The Jefferson Iowa News®


  A Short History of Class Reunion Parades, Floats, and their Themes

Parades have been around since the dawn of civilization, and naturally, so have floats. Shortly after man invented the wheel, he began taking pride in showing off his accomplishments with a variety of mobile units designed to showcase his achievements.

The very first, original floats were nothing more than platforms set atop four wheels, as men of that time were quite proud of their ability to move along in that simple nature. Often they would jump on these platforms and ride them, beaming proudly at the neighboring tribes. Over time, it became commonplace for tribal leaders to select a theme for their float, perhaps proclaiming their most recent conquests or achievements. Occasionally, defeated enemies would be paraded alongside the float, or their heads would be displayed for all to view.

The crucifixion theme was very common around the year 30 AD and was incorporated into several Roman parades. It was considered quite an honor to be chosen as the crucified "king" of the parade, and often many people would vie for this title, the lucky one chosen to represent his city.

Floats gradually grew more elaborate as the years passed by, but themes still remained popular. It seems that whatever was important to the populace at the time was represented in the way of floats in local parades. Civic leaders and celebrities were in constant demand as passengers on these floats, much as today. The pageantry has not changed over the centuries.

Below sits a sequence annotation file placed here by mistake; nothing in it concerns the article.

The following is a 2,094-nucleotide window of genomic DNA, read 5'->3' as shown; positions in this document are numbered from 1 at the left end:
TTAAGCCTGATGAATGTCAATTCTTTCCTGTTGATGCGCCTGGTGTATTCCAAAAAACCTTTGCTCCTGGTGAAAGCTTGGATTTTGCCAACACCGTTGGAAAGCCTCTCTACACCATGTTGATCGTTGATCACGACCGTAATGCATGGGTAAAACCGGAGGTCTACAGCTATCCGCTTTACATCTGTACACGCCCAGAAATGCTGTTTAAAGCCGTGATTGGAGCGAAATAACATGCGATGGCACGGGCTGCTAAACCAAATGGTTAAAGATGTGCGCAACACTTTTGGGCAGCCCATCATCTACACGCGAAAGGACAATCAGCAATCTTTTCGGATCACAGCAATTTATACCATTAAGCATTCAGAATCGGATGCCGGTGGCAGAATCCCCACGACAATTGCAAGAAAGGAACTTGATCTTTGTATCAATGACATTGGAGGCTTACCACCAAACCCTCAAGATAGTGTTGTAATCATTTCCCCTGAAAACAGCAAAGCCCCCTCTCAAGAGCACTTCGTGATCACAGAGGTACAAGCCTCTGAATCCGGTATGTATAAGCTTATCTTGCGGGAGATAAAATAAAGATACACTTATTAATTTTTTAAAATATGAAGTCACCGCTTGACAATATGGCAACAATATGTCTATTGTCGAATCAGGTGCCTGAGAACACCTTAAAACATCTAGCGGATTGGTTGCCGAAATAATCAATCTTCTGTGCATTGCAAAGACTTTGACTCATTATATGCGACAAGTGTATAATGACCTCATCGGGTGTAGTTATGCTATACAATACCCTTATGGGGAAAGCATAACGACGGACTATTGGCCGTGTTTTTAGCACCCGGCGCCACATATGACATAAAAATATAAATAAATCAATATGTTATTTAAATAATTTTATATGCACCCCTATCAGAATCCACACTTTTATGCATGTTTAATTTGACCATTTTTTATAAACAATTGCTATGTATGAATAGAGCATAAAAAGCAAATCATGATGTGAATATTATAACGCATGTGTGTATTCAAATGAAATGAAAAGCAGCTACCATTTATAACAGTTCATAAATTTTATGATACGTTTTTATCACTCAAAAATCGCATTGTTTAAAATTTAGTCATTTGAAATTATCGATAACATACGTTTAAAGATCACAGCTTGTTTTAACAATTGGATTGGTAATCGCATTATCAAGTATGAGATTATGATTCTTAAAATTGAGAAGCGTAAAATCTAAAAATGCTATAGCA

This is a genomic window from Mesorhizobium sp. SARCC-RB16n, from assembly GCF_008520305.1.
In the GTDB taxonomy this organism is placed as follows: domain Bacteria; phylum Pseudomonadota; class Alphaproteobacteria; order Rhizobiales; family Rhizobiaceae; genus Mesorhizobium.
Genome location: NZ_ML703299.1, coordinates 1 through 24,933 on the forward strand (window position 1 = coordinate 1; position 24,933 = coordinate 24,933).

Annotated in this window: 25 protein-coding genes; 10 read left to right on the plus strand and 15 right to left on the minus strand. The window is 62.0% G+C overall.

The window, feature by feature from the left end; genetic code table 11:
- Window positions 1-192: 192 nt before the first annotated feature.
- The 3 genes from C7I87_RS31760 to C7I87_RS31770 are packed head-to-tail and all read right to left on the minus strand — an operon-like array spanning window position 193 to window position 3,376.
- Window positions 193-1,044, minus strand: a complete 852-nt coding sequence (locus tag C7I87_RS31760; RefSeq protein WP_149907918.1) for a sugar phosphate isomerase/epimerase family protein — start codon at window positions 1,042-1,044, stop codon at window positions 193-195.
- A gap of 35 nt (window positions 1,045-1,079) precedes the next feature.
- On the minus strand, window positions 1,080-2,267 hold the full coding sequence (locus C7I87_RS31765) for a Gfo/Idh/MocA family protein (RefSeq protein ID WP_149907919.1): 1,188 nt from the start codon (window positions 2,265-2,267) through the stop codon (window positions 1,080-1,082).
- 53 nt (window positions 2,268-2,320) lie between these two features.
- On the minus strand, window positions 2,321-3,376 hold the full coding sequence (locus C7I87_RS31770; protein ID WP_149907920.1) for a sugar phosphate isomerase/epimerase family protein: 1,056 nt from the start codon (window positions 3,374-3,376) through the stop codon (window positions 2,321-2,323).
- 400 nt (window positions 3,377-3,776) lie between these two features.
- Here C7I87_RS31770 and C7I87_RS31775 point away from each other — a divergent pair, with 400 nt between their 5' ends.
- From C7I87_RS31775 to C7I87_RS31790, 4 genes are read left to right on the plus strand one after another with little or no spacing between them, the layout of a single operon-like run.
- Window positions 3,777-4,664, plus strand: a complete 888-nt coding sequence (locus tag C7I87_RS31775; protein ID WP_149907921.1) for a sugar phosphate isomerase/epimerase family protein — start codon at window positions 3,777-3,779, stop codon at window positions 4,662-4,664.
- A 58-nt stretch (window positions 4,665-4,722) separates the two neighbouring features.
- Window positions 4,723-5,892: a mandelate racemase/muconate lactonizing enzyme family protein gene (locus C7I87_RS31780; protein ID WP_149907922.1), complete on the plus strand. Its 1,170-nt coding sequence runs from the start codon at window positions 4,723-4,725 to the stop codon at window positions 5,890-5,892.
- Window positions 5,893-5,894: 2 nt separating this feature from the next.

The renaissance brought out an entirely new line of themes which people instantly incorporated into their float designs. Guillotines were in vogue during the later years of the French revolution, and nearly all floats from that era used one as a central part of their theme. Many of these floats, in fact, actually performed beheadings and threw the heads into the crowds for children to play with. This is where the modern practice of throwing out candy from parade clowns originated.

As civilizations modernized, horse-drawn floats became the norm. More and more you began to see local celebrities using these platforms as a way of self-promotion. Brightly-colored paper and conspicuous tapestries began to appear as everyone strived to make their float stand out among the crowded field.

In the 20th century, floats finally achieved the appearance that they have today. Many modern-day floats are almost exact replicas of castles, houses, and even space-aged conveyances. In fact, during a recent Bell Tower festival, it was later determined that the winning float was actually not a float at all, but rather a local moving company had been caught in the process of relocating a house to another part of town. He was allowed to keep his first place trophy, nonetheless (photo).

Today, the Bell Tower festival will feature class reunion floats which have come a long way since the inception of the float concept. You will find most floats still featuring a platform and four wheels, and as the parade slows down when turning at Chestnut and Lincolnway, many passengers will disembark for a cold one at the local saloon.

Rick Bland, contributor